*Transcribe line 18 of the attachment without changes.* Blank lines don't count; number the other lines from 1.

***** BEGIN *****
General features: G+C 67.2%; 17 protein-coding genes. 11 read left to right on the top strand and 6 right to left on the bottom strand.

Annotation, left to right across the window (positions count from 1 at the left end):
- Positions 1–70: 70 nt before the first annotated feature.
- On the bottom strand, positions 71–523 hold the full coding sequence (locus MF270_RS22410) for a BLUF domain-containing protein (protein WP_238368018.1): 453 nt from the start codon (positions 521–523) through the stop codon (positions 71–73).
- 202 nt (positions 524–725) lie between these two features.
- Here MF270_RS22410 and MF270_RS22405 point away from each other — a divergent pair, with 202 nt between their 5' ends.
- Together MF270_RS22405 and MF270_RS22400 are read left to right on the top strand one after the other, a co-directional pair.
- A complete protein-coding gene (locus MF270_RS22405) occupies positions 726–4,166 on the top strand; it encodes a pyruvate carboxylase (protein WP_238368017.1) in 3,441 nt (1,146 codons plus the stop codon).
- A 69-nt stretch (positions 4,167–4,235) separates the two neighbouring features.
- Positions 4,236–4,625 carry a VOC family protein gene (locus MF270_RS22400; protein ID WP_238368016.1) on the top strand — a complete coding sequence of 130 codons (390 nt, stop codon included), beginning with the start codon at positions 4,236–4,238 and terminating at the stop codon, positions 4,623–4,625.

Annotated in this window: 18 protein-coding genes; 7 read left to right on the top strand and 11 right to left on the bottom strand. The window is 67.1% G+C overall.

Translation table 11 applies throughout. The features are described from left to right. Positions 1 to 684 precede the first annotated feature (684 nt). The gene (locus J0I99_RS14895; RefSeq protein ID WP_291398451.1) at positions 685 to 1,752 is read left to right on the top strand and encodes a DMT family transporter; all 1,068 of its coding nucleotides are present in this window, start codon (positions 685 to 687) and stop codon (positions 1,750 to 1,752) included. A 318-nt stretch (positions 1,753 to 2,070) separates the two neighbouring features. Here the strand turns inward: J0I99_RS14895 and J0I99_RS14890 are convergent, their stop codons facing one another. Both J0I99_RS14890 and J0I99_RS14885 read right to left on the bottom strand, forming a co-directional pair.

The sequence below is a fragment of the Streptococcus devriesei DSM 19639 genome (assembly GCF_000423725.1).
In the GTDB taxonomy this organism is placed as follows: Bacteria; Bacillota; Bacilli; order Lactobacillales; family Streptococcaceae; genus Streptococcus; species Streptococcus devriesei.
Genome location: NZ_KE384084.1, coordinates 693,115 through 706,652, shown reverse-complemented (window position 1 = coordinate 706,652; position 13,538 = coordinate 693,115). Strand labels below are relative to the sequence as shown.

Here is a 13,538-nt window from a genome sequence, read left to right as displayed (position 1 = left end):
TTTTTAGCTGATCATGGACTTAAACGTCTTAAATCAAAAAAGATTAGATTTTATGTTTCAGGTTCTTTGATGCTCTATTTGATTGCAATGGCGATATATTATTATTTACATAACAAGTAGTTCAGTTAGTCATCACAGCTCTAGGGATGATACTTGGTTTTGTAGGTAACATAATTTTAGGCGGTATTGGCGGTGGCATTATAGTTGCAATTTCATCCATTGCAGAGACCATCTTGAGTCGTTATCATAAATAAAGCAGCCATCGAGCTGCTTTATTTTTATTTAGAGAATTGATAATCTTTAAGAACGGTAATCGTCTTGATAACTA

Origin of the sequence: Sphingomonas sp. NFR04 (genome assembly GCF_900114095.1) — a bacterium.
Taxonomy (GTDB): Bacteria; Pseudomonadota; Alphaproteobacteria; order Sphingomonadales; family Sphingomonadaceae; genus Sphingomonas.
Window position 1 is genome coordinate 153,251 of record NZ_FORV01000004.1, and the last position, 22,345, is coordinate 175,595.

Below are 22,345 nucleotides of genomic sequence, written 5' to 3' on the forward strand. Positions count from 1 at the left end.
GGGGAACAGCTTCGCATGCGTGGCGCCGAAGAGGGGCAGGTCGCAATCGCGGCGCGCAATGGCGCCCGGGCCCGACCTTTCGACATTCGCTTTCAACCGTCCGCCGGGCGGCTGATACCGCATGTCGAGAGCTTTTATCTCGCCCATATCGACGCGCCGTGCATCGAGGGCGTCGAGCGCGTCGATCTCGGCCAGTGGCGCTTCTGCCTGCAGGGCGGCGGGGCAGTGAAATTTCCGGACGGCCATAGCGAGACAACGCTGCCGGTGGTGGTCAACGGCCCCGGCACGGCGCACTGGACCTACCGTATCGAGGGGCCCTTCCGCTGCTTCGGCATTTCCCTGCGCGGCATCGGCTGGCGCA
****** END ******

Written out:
Origin of the sequence: Sphingomonas sp. NFR04 (genome assembly GCF_900114095.1) — a bacterium.